It’s past midnight and the house has grown still. The glow of multi colored lights from the Christmas tree darkens until the sun rises.
Traditionally, this midnight has come with the heights of anticipation, with the wildest, sweetest dreams, with the urge to squeeze every last song, book, scene, Christmas favorite.
Favorite ornaments from magical times decorating branches, the rush to find Baby Jesus in the Nativity scene; these and many more traditions continue. But they don’t feel the same. I still love the holiday and the atmosphere of the season. But with each year that passes it becomes harder to live in that one-of-a-kind magic.
So I sit here watching the final scenes of classic White Christmas with its class and tones reminiscent of a day gone by. The traditional breakfast – moved to Christmas Eve dinner this year – of candied bacon + cinnamon rolls still lingers in recent memory. I move quickly over the pages of stories told, favorites revisited containing powerful messages about the real Christmas.
The one that gets buried instantly. The very one I am fighting to recall.
And slowly I sift through the things my soul has captured in this Advent season through all this.
I’ve learned that it’s about the quiet moments, not necessarily that sparkling head to toe joy anymore. Soft prayers in the lines of time-honored hymns. Simple messages in predictable yet loveable Hallmark movies. The way your favorite coffee shop is in full Christmas glory and festiveness.
I’ve learned that it’s about letting go of expectations. Reality plays out more like The Best Christmas Pageant Ever, where everything that could possibly go wrong does. Where the cute ideal picture of acting out the Christmas story turns into an uncovering and retelling of the truth behind it. Where smoke fills the church, and the wise men fight over getting to the baby first. Where though the wings may be bent and the entrances be less angelic and calm, there is something more beautiful and real here.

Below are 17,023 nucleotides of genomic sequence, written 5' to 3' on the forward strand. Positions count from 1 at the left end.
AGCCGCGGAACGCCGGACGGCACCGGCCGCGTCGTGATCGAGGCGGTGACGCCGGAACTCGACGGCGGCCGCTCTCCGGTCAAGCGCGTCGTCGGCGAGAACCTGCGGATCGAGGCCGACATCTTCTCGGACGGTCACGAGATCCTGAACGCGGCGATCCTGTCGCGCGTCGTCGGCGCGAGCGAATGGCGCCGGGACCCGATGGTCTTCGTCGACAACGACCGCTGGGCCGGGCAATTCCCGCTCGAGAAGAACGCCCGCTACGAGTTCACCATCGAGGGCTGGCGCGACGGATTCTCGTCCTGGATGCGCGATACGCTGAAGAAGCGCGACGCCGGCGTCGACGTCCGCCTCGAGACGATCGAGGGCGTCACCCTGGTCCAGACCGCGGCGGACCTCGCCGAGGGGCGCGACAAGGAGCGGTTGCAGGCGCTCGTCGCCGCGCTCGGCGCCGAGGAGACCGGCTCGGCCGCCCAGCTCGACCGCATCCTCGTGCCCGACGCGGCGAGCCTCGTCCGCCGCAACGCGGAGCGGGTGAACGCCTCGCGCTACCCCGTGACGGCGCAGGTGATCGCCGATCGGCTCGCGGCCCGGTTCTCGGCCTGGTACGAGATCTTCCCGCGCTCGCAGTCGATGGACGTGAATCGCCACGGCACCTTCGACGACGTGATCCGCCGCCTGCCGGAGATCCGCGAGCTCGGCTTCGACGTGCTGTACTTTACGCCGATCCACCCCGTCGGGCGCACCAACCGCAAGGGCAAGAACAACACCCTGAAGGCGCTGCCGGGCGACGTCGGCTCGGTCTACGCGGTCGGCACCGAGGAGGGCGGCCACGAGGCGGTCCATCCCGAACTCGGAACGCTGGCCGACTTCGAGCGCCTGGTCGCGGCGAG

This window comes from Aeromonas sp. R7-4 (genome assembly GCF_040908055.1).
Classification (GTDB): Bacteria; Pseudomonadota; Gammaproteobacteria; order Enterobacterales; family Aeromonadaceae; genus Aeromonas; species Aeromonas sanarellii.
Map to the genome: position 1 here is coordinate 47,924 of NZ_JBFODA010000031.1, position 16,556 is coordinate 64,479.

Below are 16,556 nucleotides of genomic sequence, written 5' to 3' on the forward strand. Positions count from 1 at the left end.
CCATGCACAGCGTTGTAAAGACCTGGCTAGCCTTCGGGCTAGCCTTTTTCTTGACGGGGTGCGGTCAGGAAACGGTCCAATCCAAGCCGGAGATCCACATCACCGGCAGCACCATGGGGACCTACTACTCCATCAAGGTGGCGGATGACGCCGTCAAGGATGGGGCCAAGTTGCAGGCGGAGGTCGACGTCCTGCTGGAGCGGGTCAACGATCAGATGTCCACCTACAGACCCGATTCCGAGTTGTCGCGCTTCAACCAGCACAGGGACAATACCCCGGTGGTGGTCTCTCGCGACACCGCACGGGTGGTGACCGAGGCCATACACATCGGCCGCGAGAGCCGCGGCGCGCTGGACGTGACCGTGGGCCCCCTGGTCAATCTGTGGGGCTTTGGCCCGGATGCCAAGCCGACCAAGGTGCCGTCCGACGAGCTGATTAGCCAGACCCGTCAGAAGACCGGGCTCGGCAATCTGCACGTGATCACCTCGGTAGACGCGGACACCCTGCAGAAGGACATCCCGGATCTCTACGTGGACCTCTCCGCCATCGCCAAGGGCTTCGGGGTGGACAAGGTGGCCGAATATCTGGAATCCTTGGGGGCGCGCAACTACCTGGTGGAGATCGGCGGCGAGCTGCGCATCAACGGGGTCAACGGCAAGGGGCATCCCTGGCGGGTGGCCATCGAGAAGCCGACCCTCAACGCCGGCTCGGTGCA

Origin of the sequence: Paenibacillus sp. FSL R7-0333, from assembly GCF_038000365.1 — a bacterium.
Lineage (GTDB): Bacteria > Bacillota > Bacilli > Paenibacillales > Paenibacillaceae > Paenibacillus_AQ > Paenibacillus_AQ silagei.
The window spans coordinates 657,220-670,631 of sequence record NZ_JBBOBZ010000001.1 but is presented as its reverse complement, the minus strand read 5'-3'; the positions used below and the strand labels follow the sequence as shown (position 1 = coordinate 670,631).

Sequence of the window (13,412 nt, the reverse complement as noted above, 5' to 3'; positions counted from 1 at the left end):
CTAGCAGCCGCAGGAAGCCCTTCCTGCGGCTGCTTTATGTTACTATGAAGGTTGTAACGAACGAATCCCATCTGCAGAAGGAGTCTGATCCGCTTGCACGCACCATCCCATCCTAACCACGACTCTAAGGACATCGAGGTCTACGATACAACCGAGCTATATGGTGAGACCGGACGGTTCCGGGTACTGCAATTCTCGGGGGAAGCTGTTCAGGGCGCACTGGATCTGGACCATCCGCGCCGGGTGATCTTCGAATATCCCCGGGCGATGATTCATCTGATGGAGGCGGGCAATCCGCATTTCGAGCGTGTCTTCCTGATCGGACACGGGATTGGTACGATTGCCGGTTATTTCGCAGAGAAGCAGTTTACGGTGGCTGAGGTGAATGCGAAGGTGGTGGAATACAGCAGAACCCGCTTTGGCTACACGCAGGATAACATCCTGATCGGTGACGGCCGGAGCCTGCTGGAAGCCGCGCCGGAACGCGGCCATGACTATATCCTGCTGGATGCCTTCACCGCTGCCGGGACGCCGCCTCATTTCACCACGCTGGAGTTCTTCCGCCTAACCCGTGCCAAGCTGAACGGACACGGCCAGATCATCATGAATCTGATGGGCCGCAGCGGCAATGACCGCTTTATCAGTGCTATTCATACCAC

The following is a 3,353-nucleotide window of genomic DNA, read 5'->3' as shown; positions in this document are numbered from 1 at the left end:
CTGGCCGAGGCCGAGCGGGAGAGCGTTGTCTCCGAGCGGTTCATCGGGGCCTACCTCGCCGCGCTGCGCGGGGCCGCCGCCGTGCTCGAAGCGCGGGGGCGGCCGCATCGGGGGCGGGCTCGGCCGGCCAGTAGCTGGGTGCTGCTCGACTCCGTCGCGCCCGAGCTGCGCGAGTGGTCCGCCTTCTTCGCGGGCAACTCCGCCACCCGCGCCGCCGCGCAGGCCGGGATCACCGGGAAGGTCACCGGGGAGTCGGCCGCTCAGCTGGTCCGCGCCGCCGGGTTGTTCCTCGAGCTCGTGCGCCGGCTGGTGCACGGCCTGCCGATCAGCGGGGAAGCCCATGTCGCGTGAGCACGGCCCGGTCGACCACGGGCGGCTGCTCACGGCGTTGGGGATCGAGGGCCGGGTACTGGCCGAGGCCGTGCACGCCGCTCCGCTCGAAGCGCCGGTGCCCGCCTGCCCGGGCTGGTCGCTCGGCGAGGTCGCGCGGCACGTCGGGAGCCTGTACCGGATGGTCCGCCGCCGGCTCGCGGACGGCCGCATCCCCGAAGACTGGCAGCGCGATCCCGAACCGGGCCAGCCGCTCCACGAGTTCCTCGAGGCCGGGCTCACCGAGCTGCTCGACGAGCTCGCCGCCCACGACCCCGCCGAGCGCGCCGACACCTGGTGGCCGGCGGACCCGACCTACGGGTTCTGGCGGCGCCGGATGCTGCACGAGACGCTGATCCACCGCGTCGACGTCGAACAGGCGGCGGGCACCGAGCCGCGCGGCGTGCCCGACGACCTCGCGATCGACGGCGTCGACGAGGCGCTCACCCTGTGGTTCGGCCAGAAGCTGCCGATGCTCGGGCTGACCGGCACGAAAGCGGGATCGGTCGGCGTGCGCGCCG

I’ve learned that this season cannot bear the weight of your hopes and isn’t designed to. All the traditions and holiday classics in the world will not hold your dreams. Living in the somedays of eventually having it all together will not do this either. However, this season is designed to point us to Emmanuel, God with us, working in us, creating art and exceeding our deepest hopes.
I’ve learned that it’s not about me and the sentiments I wish for. As White Christmas shows, that holiday joy comes from being about the people, for the greater good, and making your corner of the world a richer place. We are to love others bravely and extravagantly, finding joy in loving the stories in front of us instead of constantly chasing more.
I’ve learned that it’s good to stumble across old words about this season and find them true again:
“As humans, we are the accumulation of every conversation we’ve ever been a part of, every experience we’ve had, and every person we’ve met. Community is all around us. Love is present in every little piece of our lives. When you realize your life is the sum of every other thing in your life, and you can have an impact on someone else every day, you can then start to look outside of yourself for answers. You can look at the big picture and see the small moments. This winter, I promise to make my holiday season about the small moments. The quiet moments. The ones when I find myself smiling, beaming for no reason. Even if I do struggle inside, there is beauty raging like a hope-filled fire around me. And I will look to that fire—the one that I helped light just by being present in the lives and experiences of others. In this moment, I am my greatest self because I can see outside of myself.”
In this Moment: Hope for the Holidays
To Write Love on Her Arms blog
I’ve learned that there is hope in brokenness because of Emmanuel.
“Friends, all may not be calm or bright in our broken world, but all is His. May Christ overshadow our expectations and understanding with His presence. May we hear and receive the same good news delivered to Mary: Hope is born within us through Christ. Hallelujah.” She Reads Truth.
And Emmanuel shall come again with us to dwell. So I live out my days in light of this hope, this perspective. With patience (as the ornament pictured so perfectly encapsulates life right now), knowing that hope is born within despite all the mess, unknowns, and dreams.
A very merry Christmas and beyond friends. May you find hope in brokenness.